Our advances in technology have allowed us to dream about a fusion plant. Can this be another "power" industry that our students will help develop?
"It’s an old joke that many fusion scientists have grown tired of hearing: Practical nuclear fusion power plants are just 30 years away — and always will be.
But now, finally, the joke may no longer be true: Advances in magnet technology have enabled researchers at MIT to propose a new design for a practical compact tokamak fusion reactor — and it’s one that might be realized in as little as a decade, they say. The era of practical fusion power, which could offer a nearly inexhaustible energy resource, may be coming..."
Read more @ MIT News
It seems like Microsoft is turing the corner on education to be more focused for younger students. Check out all the resources they have through the YouthSpark Hub!
Microsoft YouthSpark is committed to helping young people capture opportunity. Use our programs to learn skills, to prepare for the jobs of the future, even to start your own business. YouthSpark was created for you.
Read more @ YouthSpark Hub
Although this is years away for public schools (due to cost), we can't wait to introduce and share this type of technology with our students.
Love the quote from this video:
"Anytime you change the way that you see things, it changes the way that you understand them. As soon as you can change someone's understanding, then they can change the way that they see the world."
Of course, there is the "budget" way of doing this as well:
Using LED's and aeroponic methods, the farm is 75 times more productive than an outdoor farm and uses 95% less water. This technology would be amazing in our drought stricken California. We're excited that this "new" industry will be supporting our nutrition needs, and more importantly our students will have the chance to contribute to this industry.
"With state-of-the-art, cleantech technology using aeroponics and LEDs, AeroFarms is the commercial leader for indoor vertical farming, utilizing a totally controlled growing environment without sun or soil and minimizing harmful transportation miles."
Read more @ AeroFarms
If you ever wanted an inside view on Hackathons, this is a good read. Milpitas students have participated in several Hackathons around Silicon Valley.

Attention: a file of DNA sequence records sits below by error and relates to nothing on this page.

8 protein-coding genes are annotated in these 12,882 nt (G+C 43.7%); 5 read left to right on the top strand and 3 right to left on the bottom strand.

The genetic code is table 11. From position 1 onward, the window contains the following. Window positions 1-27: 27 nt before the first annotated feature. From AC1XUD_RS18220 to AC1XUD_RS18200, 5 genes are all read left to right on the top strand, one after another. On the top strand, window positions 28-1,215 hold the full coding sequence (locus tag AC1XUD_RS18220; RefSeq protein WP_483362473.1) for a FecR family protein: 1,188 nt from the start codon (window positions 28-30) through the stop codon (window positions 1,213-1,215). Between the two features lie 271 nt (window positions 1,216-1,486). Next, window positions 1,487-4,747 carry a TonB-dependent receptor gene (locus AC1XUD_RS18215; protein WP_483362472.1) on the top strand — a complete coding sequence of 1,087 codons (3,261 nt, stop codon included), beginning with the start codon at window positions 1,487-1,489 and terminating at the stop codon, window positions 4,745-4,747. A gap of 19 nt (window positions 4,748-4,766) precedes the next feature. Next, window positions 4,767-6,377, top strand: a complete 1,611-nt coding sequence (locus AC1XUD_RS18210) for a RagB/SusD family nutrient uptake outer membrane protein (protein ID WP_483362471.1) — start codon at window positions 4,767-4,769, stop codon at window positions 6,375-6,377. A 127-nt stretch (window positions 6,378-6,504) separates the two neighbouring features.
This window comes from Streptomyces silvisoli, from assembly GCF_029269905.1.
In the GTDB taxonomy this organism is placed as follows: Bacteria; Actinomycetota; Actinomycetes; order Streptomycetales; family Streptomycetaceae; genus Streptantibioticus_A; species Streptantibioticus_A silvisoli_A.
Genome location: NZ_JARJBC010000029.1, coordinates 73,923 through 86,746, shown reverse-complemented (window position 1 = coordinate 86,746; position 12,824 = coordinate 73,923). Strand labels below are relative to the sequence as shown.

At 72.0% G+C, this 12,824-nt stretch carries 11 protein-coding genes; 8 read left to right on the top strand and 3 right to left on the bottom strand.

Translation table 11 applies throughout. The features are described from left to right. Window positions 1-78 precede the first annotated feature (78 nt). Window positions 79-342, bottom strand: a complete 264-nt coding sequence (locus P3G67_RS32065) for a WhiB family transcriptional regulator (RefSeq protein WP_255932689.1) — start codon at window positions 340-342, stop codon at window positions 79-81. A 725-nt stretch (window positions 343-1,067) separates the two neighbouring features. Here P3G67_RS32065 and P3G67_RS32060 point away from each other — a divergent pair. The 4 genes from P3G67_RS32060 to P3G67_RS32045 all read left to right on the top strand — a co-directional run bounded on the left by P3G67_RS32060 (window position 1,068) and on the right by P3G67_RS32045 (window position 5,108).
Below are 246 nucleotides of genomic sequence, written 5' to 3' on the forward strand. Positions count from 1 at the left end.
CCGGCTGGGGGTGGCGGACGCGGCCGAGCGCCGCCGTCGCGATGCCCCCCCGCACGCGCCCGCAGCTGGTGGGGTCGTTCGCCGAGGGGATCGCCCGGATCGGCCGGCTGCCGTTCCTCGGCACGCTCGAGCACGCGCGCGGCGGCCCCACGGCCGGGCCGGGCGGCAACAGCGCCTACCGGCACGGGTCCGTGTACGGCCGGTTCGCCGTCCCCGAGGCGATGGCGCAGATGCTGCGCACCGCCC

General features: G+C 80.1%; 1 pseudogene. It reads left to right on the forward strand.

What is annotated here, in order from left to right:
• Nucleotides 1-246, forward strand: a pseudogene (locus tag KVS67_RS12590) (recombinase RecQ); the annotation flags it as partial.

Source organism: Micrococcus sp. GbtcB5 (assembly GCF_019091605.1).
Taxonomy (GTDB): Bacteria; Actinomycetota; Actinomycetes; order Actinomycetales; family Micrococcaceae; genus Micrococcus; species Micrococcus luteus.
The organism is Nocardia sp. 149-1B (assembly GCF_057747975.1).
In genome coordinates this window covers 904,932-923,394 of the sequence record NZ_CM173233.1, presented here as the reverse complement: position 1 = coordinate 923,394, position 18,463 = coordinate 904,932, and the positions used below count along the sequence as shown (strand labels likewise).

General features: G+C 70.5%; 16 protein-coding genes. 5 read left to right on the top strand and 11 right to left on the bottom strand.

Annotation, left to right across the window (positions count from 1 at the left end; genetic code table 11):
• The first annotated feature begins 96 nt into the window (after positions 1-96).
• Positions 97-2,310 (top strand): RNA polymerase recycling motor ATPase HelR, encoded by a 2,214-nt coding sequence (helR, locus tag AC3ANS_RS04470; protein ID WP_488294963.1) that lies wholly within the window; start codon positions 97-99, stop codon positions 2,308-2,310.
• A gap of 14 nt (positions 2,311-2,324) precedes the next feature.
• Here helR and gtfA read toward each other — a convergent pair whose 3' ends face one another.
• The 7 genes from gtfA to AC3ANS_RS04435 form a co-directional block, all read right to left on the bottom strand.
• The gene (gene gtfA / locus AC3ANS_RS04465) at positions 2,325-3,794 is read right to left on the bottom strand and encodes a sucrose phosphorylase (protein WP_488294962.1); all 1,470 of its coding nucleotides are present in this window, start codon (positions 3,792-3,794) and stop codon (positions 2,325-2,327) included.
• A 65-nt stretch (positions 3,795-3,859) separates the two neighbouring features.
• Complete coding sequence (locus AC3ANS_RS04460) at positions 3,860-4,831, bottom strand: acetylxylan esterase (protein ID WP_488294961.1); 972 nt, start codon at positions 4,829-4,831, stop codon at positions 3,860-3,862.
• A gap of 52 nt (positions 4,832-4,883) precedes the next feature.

"On the third day, half the people on the Startup Bus got motion sick. We hadn’t slept for two or three nights, the roads through the Smoky Mountains were perilously curved, the tour bus was traveling at top speed, and we had all been staring at our laptop screens for far too long.
Someone on my team bumped the table where we sat and it collapsed on our laps for the third or maybe 10th time that day. Alicia Hurst, my team’s designer, grabbed her computer before it fell, but her giant water bottle hit the floor. Again. Emma Pinkerton, our business strategist, held up the table while I scrambled to..."
Read more @ The Atlantic
Here's an interesting paradigm shift of our future of driverless vehicles. Imagine your ride being subsidized by your activities. The Wienermobile was way ahead of it's time. How different will our kindergarten students experience the world in this mobile economy and what type of skill sets will they need to support, operate, maintain, and sustain this economy?
"Self-driving cars are just beginning to creep onto our highways. But in the future, autonomous vehicles may dominate the roads, freeing up their human passengers to engage in all sorts of other activities. For instance, you might want to spend your morning commute pouring through your emails whilst a barista prepares your pumpkin spice latte. Wait, what?!
The notion that “driving” may be a very different experience in the..."
Read more @ Gizmodo
"Not long ago, the John J. Harvey, a red steel fireboat built in 1931, left the southern tip of Manhattan. It was headed north for a five day trip up the Hudson River, as far as the Erie Canal and then back. On board were about fifty maritime-history buffs and a bright green piece of hardware mounted on a backpack. This was 6138580E, one of a handful of Trekkers built by Google in the past couple of years. A Trekker is a portable photographic rig that looks like a long-necked robot with a dissected disco ball for a head. It contains two batteries, two hard drives, and fifteen cameras that point in..."
Read more @ The New Yorker
Be the next Trekker
Many of our students will be involved in further unlocking the potential of the Internet of Things (IoT) providing opportunities and advantages for themselves and for others.
"The Internet of Things--sensors and actuators connected by networks to computing systems—has received enormous attention over the past five years. A new McKinsey Global Institute report, The Internet of Things: Mapping the value beyond the hype, attempts to determine exactly how IoT technology can create real economic value. Our central finding is that..."
Read More @ McKinsey & Company
Full Report Download
"Robots are entering the workforce. Some will work alongside you. Others, sadly, will put you out of work. The question is, which jobs are actually on the chopping block?The answer to that has been bathed in media hype, but we talked to experts who gave us some realistic answers about which human careers might be endangered—and why.
Warehouse and factory workers
Robots are already working in distribution centers. This kind of setting is fertile ground for robot takeover, because bots are good at repetitive tasks that don’t..."
Read on Gizmodo.
How many of these companies are you familiar with? If these companies still exist, our students may develop and market their next generation products.
Read more at CB Insights
Together, as learners in the education space, we would like to share a selection of what we read and reflect on internally.